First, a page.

So how are we to leave this discussion? As I have spent almost thirty-five years doing this work, my current view is this is a question of the leadership and decision making style of the CEO. If he or she has a holistic and analytical bent aimed at increasing the valuation of the firm, he or she will likely embrace competitive strategy thinking and strategic planning. The force of their leadership means the organization will as well. If he or she is a common sense, here in the now person, they will not tend to embrace these two aspects of executive management.

tight wire act

But I would like to leave you with a counter position that might serve as a super-ordinate goal. In our current form of capitalism, the CEO with the board of director’s oversight, if a board is present, is charged with growing the valuation of the firm while at the same time not wrecking the very attractiveness of the underlying industry in the process. This is the CEO tightrope act. Firms like Amazon and Wal-Mart could wreck the very attractiveness of their industries by driving firms out of business more than they already do. Question: how can day-to-day decision making, not aligned to anything other than common sense at the time of each decision, make growing the value of the firm while not wrecking or contributing to wrecking the attractiveness of the industry possible? Answer: I do not think it can. Thus enters competitive strategy thinking and formulation and strategic planning.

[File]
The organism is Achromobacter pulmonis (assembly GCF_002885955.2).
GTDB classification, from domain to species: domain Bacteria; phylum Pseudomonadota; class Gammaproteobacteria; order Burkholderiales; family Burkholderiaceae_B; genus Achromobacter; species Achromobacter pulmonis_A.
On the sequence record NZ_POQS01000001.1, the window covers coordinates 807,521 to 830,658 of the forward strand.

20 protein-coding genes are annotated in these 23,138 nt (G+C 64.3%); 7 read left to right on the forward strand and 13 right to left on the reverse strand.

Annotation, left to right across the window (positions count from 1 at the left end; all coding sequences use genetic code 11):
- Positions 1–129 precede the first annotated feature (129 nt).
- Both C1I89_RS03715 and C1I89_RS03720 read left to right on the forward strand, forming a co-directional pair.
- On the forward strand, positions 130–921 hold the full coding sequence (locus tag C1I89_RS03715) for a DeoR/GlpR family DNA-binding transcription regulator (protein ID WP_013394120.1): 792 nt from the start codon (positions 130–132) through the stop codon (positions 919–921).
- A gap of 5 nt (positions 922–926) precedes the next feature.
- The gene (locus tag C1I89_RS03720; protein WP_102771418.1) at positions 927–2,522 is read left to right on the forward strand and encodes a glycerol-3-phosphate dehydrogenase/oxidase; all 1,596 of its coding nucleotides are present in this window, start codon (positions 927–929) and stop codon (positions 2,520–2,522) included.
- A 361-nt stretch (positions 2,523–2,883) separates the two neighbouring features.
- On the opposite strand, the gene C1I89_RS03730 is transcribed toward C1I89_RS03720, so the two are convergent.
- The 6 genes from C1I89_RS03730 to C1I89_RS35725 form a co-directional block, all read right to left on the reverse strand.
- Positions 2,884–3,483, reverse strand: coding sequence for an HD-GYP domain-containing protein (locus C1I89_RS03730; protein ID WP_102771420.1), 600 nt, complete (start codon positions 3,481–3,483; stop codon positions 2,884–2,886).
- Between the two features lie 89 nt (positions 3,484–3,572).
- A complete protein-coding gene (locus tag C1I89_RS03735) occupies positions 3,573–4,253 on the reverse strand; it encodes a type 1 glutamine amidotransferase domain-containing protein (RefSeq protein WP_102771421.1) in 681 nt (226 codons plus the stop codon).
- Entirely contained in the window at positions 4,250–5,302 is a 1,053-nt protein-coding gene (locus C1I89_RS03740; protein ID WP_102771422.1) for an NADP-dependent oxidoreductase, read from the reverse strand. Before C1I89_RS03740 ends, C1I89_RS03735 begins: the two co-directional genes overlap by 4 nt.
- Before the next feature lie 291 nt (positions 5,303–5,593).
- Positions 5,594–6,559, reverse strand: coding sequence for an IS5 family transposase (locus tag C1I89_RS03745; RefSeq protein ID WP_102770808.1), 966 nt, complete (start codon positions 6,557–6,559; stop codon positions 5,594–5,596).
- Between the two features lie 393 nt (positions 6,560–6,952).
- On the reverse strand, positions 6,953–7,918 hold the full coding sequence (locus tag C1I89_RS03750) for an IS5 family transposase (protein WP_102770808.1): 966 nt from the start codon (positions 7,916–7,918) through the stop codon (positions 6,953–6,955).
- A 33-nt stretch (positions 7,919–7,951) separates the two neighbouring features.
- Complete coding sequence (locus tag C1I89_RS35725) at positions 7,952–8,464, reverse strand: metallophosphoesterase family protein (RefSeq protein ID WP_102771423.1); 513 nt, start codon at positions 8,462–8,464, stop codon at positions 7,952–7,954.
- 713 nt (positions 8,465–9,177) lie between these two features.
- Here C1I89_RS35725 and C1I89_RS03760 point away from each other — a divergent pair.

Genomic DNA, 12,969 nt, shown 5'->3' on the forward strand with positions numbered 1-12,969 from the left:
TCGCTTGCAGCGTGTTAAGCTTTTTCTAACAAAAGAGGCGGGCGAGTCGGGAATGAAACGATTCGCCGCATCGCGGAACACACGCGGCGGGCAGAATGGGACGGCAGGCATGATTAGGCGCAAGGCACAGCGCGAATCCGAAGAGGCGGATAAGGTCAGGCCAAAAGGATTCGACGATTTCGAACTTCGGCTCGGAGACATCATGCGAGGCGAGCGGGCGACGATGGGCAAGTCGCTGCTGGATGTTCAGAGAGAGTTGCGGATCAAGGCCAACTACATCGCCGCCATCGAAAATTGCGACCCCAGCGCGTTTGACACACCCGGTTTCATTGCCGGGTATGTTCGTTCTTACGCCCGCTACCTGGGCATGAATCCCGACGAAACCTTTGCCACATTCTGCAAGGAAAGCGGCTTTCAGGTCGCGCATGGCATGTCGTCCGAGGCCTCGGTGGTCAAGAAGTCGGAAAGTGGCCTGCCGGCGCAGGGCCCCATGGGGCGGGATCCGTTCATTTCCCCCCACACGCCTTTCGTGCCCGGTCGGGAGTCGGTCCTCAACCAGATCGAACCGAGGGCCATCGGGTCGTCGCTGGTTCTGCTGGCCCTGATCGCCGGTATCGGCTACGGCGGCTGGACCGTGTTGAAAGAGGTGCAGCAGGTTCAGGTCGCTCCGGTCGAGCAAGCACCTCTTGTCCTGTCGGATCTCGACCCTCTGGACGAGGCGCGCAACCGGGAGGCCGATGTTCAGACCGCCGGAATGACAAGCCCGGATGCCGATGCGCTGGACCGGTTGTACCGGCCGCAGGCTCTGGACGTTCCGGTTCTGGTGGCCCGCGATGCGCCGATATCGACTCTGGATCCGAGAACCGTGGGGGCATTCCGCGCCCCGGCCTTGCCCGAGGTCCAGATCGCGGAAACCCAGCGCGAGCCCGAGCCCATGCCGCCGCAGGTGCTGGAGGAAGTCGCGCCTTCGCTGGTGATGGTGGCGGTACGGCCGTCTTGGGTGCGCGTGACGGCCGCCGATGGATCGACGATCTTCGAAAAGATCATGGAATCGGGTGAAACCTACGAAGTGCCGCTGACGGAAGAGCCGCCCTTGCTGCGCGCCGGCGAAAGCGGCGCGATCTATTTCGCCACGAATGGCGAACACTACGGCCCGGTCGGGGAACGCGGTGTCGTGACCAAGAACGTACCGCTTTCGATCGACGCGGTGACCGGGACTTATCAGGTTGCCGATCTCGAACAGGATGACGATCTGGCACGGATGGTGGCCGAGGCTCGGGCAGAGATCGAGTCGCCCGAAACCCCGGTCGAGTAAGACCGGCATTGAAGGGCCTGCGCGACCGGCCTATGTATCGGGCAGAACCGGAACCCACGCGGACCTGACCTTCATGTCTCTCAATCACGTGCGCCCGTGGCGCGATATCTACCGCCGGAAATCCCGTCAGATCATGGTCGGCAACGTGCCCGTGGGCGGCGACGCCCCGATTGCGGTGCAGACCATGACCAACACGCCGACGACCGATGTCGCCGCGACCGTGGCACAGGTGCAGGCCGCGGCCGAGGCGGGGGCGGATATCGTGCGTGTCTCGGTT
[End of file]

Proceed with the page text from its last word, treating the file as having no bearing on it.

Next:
For the strategy professionals, both consultants and professionals in firms, out there: what is your take on this? Can you provide a better value proposition for competitive strategy and strategic planning or a view that common sense in the here and now is all a firm needs for its strategic management?

This article is part of a series on what causes a firm’s value to increase.

Dr. William Bigler is the founder and CEO of Bill Bigler Associates. He is a former Associate Professor of Strategy and the former MBA Program Director at Louisiana State University at Shreveport. He was the President of the Board of the Association for Strategic Planning in 2012 and served on the Board of Advisors for Nitro Security Inc. from 2003-2005. He is the author of the 2004 book “The New Science of Strategy Execution: How Established Firms Become Fast, Sleek Wealth Creators”. He has worked in the strategy departments of PricewaterhouseCoopers, the Hay Group, Ernst & Young and the Thomas Group. He can be reached at bill@billbigler.com or www.billbigler.com.